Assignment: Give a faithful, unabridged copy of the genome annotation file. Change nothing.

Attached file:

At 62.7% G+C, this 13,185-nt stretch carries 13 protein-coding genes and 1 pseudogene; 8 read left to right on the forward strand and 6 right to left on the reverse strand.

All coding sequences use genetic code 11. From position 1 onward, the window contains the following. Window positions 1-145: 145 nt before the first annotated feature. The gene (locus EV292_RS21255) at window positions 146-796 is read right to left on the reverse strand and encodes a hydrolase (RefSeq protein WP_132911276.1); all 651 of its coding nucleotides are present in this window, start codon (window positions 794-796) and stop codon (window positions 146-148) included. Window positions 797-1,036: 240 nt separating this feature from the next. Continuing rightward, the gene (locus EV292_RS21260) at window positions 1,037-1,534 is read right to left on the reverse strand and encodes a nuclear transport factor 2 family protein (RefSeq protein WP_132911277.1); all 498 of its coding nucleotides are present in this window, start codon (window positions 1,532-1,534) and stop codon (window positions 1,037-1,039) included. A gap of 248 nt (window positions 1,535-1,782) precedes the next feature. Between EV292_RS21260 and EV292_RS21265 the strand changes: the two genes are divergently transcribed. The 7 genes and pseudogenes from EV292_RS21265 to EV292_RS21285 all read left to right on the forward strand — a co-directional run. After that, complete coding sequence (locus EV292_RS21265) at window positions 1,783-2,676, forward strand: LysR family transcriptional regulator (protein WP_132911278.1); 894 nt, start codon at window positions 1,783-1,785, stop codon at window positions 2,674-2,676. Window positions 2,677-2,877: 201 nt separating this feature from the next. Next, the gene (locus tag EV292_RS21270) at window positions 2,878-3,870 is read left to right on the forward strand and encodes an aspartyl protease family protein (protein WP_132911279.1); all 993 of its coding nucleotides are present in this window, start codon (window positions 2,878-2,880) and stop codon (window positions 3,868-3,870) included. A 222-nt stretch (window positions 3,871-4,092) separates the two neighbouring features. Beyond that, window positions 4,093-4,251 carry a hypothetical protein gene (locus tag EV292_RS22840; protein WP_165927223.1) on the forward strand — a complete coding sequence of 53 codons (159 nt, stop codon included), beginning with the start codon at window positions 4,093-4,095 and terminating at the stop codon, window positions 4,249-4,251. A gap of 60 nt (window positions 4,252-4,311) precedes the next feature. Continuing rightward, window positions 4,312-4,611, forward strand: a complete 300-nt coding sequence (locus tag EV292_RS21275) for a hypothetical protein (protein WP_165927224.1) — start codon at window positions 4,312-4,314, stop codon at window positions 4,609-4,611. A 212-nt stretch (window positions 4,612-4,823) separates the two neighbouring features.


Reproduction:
At 62.7% G+C, this 13,185-nt stretch carries 13 protein-coding genes and 1 pseudogene; 8 read left to right on the forward strand and 6 right to left on the reverse strand.

All coding sequences use genetic code 11. From position 1 onward, the window contains the following. Window positions 1-145: 145 nt before the first annotated feature. The gene (locus EV292_RS21255) at window positions 146-796 is read right to left on the reverse strand and encodes a hydrolase (RefSeq protein WP_132911276.1); all 651 of its coding nucleotides are present in this window, start codon (window positions 794-796) and stop codon (window positions 146-148) included. Window positions 797-1,036: 240 nt separating this feature from the next. Continuing rightward, the gene (locus EV292_RS21260) at window positions 1,037-1,534 is read right to left on the reverse strand and encodes a nuclear transport factor 2 family protein (RefSeq protein WP_132911277.1); all 498 of its coding nucleotides are present in this window, start codon (window positions 1,532-1,534) and stop codon (window positions 1,037-1,039) included. A gap of 248 nt (window positions 1,535-1,782) precedes the next feature. Between EV292_RS21260 and EV292_RS21265 the strand changes: the two genes are divergently transcribed. The 7 genes and pseudogenes from EV292_RS21265 to EV292_RS21285 all read left to right on the forward strand — a co-directional run. After that, complete coding sequence (locus EV292_RS21265) at window positions 1,783-2,676, forward strand: LysR family transcriptional regulator (protein WP_132911278.1); 894 nt, start codon at window positions 1,783-1,785, stop codon at window positions 2,674-2,676. Window positions 2,677-2,877: 201 nt separating this feature from the next. Next, the gene (locus tag EV292_RS21270) at window positions 2,878-3,870 is read left to right on the forward strand and encodes an aspartyl protease family protein (protein WP_132911279.1); all 993 of its coding nucleotides are present in this window, start codon (window positions 2,878-2,880) and stop codon (window positions 3,868-3,870) included. A 222-nt stretch (window positions 3,871-4,092) separates the two neighbouring features. Beyond that, window positions 4,093-4,251 carry a hypothetical protein gene (locus tag EV292_RS22840; protein WP_165927223.1) on the forward strand — a complete coding sequence of 53 codons (159 nt, stop codon included), beginning with the start codon at window positions 4,093-4,095 and terminating at the stop codon, window positions 4,249-4,251. A gap of 60 nt (window positions 4,252-4,311) precedes the next feature. Continuing rightward, window positions 4,312-4,611, forward strand: a complete 300-nt coding sequence (locus tag EV292_RS21275) for a hypothetical protein (protein WP_165927224.1) — start codon at window positions 4,312-4,314, stop codon at window positions 4,609-4,611. A 212-nt stretch (window positions 4,612-4,823) separates the two neighbouring features.